A correct understanding of this kind of opinion could profitably be made only when defence planners at all levels comprise, among others, competent officers of the three Services. This should not be left entirely to the bureaucracy, which generally rides rough-shod on the military top-brass, aided and abetted in some cases by political masters. The reorganisation of the Defence Ministry to include in it senior officers of the three Services is a subject for detailed examination. What is of utmost significance in todays context is the need to work out the priorities to suit the funds available. This must be done before any decisions are taken to equip the Services with modern machines and systems.
There is no denying the fact that none, including Parliament, has ever questioned the budgetary grants for military upgradation. But they have always stressed on accountability and priorities. One remembers Mr Vajpayee, Mr Jaswant Singh and Mr George Fernandes, among others, insisting on this from the Opposition benches in the past, year after year. But with the business of middlemen and commission agents remaining uncontrolled, the distorted planning and lack of cooperation between the Defence Ministry and Service headquarters have created a situation that led to the Kargil tragedy. One hopes we learn our lessons from the Operation Vijay in the Kargil sector.
However, before considering the lessons from Kargil and the much-needed and the long-neglected requirements of the armed forces, one crucial point to understand is the need to procure first what is needed immediately, because the funds at our disposal are limited. The immediate task is to keep a vigil along the long borders. The first step, therefore, is to firm up the intelligence system intelligence at home and abroad, as well as in the Army itself. On the forces front, the outdated communication systems should be modernised on a top priority basis. In other words, the upgradation of the Corps of Signals of the Indian Army needs to be undertaken soon and its units posted all along the Line of Control.
Next in the order of
priority for short-term planning is the modernisation of
the infantry which is the key to success in the terrain
India has along the LoC. Equipment like light rifles,
snow-boots and all that is required for mountain warfare
need to be procured first. This done, a long-term plan
must start getting implemented in regard to the early
procurement of advanced jet trainers (AJT) for the Air
Force and the production of the much-delayed light combat
aircraft (LCA), main battle tank (MBT) and the air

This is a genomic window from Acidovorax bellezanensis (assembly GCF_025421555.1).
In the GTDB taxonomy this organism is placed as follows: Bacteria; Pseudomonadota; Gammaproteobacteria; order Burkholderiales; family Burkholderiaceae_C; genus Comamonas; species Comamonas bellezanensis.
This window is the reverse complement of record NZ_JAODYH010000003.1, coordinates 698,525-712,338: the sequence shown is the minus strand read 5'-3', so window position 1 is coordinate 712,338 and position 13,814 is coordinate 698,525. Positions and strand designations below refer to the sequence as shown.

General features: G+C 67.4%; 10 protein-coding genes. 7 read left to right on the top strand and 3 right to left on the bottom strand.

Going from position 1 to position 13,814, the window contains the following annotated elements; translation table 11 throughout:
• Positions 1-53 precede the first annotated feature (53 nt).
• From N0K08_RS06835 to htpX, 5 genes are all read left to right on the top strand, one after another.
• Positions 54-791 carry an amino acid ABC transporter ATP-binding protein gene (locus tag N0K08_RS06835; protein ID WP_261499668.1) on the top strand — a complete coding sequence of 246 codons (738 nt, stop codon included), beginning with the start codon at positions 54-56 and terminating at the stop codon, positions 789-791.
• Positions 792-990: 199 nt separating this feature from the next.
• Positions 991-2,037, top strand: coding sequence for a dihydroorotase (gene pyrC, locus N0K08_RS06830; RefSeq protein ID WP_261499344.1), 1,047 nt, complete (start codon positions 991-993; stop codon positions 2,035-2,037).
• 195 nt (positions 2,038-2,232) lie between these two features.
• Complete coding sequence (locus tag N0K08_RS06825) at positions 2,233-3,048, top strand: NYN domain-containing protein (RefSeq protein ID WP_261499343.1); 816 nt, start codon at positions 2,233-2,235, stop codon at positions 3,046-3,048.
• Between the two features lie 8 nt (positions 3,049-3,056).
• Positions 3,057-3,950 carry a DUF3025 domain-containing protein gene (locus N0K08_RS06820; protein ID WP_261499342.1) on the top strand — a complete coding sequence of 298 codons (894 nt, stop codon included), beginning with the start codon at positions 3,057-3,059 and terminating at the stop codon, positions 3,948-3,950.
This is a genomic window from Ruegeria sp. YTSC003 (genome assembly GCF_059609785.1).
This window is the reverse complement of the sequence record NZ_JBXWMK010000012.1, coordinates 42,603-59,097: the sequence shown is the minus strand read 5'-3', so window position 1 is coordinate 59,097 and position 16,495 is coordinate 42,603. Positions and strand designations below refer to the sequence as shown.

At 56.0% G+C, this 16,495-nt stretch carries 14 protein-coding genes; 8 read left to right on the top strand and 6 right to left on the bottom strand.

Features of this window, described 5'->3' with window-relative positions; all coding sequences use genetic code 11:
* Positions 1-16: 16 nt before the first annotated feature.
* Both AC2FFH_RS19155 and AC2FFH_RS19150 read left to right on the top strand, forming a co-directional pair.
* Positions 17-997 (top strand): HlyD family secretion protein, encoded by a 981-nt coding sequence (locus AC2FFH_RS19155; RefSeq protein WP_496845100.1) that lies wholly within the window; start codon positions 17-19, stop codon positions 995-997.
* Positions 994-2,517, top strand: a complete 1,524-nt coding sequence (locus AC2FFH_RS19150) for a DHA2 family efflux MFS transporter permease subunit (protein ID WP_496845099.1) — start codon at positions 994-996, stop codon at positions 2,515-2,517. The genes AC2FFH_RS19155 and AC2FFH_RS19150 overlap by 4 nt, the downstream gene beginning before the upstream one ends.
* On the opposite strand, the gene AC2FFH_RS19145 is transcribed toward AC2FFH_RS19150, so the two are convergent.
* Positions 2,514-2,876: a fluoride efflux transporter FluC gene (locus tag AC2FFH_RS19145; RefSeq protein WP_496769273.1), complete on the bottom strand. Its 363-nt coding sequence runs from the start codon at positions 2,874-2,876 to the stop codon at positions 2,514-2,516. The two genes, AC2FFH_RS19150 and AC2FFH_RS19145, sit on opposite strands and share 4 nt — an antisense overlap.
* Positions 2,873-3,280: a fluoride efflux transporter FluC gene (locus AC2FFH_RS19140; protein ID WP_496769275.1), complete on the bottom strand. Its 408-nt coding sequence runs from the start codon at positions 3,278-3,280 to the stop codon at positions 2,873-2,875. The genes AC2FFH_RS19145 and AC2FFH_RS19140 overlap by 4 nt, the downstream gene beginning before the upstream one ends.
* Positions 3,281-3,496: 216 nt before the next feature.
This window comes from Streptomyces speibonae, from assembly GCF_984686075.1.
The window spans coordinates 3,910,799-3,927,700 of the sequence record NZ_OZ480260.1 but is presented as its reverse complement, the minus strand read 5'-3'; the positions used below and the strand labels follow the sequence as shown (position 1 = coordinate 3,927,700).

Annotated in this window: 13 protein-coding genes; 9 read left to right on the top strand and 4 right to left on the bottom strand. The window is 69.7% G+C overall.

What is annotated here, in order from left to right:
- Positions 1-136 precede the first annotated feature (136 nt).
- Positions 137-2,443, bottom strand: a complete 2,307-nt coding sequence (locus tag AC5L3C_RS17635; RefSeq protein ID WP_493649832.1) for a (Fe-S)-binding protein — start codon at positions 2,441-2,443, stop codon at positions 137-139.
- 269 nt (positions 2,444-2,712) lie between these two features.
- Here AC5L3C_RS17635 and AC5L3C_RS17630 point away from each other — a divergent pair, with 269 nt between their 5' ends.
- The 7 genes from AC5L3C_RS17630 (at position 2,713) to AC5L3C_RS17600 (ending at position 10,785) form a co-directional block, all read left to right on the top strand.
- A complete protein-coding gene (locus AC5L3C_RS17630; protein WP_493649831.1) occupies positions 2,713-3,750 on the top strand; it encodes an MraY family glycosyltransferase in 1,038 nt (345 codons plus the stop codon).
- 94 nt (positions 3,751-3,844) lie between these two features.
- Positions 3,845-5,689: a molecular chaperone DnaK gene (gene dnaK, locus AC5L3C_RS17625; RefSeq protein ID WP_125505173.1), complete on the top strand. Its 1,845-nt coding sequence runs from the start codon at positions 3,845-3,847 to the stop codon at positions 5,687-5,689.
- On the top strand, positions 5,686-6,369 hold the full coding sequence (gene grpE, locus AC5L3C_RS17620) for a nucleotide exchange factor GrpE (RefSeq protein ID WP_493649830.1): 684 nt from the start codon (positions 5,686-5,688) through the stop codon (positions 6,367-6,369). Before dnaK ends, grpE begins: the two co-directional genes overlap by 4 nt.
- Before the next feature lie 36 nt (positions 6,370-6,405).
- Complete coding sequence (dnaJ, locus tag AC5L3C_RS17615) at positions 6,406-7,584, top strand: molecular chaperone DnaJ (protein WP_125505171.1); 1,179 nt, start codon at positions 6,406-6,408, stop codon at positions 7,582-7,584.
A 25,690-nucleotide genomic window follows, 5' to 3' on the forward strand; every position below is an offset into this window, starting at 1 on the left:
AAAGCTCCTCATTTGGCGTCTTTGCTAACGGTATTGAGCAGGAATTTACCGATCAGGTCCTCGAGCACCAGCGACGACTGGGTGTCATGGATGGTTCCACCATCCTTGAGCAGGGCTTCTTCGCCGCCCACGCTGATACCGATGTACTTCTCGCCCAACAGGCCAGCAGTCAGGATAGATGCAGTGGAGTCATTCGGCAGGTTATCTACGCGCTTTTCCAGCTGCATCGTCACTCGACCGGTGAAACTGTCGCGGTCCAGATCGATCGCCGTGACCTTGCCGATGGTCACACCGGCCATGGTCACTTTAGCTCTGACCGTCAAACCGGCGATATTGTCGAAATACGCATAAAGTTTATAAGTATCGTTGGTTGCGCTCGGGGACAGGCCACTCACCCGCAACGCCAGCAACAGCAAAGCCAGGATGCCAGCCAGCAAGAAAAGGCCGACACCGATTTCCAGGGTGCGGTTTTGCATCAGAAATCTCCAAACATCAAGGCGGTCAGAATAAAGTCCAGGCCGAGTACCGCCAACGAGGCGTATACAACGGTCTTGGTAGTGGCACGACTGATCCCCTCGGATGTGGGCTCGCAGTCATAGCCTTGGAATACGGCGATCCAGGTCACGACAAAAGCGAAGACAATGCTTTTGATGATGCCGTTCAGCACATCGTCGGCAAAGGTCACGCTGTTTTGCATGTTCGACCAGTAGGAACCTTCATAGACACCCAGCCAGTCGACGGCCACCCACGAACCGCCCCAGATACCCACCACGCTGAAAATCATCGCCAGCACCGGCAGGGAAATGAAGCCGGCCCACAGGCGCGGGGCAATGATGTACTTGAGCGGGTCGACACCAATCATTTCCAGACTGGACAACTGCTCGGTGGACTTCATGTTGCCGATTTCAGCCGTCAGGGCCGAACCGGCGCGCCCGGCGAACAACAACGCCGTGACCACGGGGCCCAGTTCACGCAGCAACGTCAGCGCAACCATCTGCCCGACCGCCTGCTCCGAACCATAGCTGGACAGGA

defence ship. All this is a must to give the much-needed
teeth to Indias armed forces. INFA
NO subject in Shakespeariana has been so wilfully, wildly and wantonly exploited as the question of the British bards identity and lineage. I remember to have told my Shakespeare classes during the sixties at Patiala that a recent book had listed as many as 57 contenders or pretenders to the Shakespearian crown. Some of the stories were too far-fetched and grotesque to find favour ever with a music-hall or circus audience. But such has been the sway of Shakespeare, the poet and playwright, over the world mind that some crazy nationalists even in India could not restrain their fanciful steeds, and jumped into the continuing race to claim Shakespeare as the countrys great son. Why, a South Indian scholar had seriously gone on to pontificate in a true Brahminical vein in this regard.
The name, the name is the thing, he argued, and the person who during the Elizabethan age had made his bow before those bawdy, brawling, but spell-bound audiences was, in reality, a runaway from India. His name, Shashu Iyer, during the passage to the British Isles, got mysteriously or providentially changed into Shakespeare. So the inescapable logic of transformational linguistics proved Bharats claim. No wonder, there were references to the land of his origin, to its wonderful airs and spices and pearls in the poetry of the Warwickshire man.
Now, not to be beaten in this game of claims, a Muslim scholar refuting the South Indian story suggested that one Sheikh Pir from the neighbourhood of Karachi had managed to board a boat as a sailor, and this divinely-ordained saint-divine-poet reached England to appropriate their language, and make it his own. You may laugh and laugh at such scholarly yarns, but these wildly ingenious stories, in one form or another, continue to multiply.
I leave aside here the more serious and credible stories about the real identity of the great poet of Royal England the theories regarding Bacon, Marlowe, the Earl of Oxford, Lord Derby and others of that supreme age in British annals , and return to the one that the Sunday Times carried recently in its august columns. A German scholar, Hildegard Hammerschmidt-Hummel (HHH what a Teutonic name!) in yet another book, The Secrets of Shakespeares Dark Lady, has gone on to argue that Shakespeare had an affair with one Elizabeth Vernon, a lady-in-waiting to Queen Elizabeth, and that his illegitimate daughter, Penelope, a swarthy oriental beauty, managed to marry one Baron Spencer the progenitor of the Spencer Clan right down to Princess Dianas father! And if this lineage holds, why, then, its fair to assume that a few of Shakespeares genes have reached the blood of 17-year-old Prince William, the 2nd heir to the British crown today! A royal bards blood has touched a royal heart at last, and who knows what divine thoughts and songs may yet flow from that fount!
Of course, the Dark Lady of the sonnets has never been out of serious Shakespeare criticism. If earlier during my teaching days a historian had brought up the name of an Italian dark damsel, Emilia Viviani (also, a maid in the royal court), as Shakespeares secret heart-throb, a German writer with his Germanic gift for ponderous research and involved logic has now milked the Shakespeare story, and brought it to the bed-room of the fabulous Di, now, alas, gathered with the English grasses, and mourned widely in soulful numbers!